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Flu first line of defence: flu shot

The flu can be a serious illness where pregnant women, young children, the very ill and elderly are most at risk of health threatening complications.
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​Pregnant women are especially at risk of getting severely sick from the flu virus even if they are generally healthy. This is due to changes in the immune system and, heart and lung functions during pregnancy, in which catching the flu can lead to hospitalization. 

How to prevent the flu

The best way to prevent the flu is to get the flu shot. 

“The flu vaccine is safe and universally recommended for pregnant and breastfeeding women and can be received any time during pregnancy,” says Dr. Chelsea Elwood, reproductive infectious diseases specialist, BC Women’s Hospital + Health Centre. 

Expectant and new moms can also protect their children by getting the flu shot. Babies under six months are too young to get the flu shot, but antibodies produced by mom two weeks after the flu shot can be passed on to protect the baby while in the womb or through breast milk. 

Not only is it important for moms and moms-to-be to get vaccinated, but everyone who is around and cares for a newborn or young children should also get the flu shot. The flu shot is free for everyone six months and older. You will receive an invitation to book an influenza vaccine appointment through the Get Vaccinated system. Register here.

What else can you do?

The flu is highly contagious and the virus can spread from surfaces up to 24 hours after exposure. It is recommended to practice regular handwashing, avoid people who are sick and breastfeeding can also help protect babies from infections.

Symptoms – what to look out for

  • Fever, cough, sore throat, runny or stuffy nose
  • Body aches, headache, chills, fatigue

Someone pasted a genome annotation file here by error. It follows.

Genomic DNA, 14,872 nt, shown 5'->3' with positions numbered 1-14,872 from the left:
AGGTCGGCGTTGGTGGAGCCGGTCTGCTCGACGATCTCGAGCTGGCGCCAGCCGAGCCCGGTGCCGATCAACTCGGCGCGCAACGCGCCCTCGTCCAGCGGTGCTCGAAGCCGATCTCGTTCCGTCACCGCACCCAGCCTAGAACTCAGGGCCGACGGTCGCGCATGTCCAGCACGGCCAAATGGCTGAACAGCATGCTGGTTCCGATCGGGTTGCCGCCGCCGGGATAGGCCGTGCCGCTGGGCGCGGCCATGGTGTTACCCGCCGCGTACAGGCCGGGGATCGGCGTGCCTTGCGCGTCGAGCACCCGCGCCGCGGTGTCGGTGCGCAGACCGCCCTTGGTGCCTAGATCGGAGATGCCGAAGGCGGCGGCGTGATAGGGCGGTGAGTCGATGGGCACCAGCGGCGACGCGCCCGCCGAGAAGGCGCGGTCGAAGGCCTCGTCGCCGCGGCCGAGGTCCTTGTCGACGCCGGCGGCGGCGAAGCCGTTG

• Some experience vomiting and diarrhea (more common in children)


If you show symptoms of the flu, call and see your doctor right away and let them know why you are coming. Treatment should begin as soon as possible, however prevention is key with vaccination. Anitviral drugs, which are safe in pregnancy, are available for pregnant women to treat the flu and prevent serious complications and they work best when started early.

Learn more about the flu.

You should also be immunized for COVID-19

Eligible people will be also able to get an influenza vaccine and a COVID-19 fall booster at the same time, and it is safe to do so.

The Canadian Society of Obstetrics and Gynecology (SOGC), the National Advisory Committee on Immunization and public health experts in B.C. all advise that pregnant and breastfeeding women should be offered the vaccine when eligible, including the booster dose.

If you have questions and you are pregnant, breastfeeding, or planning to become pregnant, speak to your health-care provider about COVID-19 vaccines.

Register for COVID-19 vaccination here.

More on vaccine safety.

To learn more about COVID-19 vaccination in pregnancy or while breastfeeding, see Vaccine Considerations from the BCCDC and COVID-19 Vaccination in Pregnancy from the Society of Obstetricians and Gynaecologists of Canada.

vaccines; Immunization; Flu prevention
Women's Health; Children's Health
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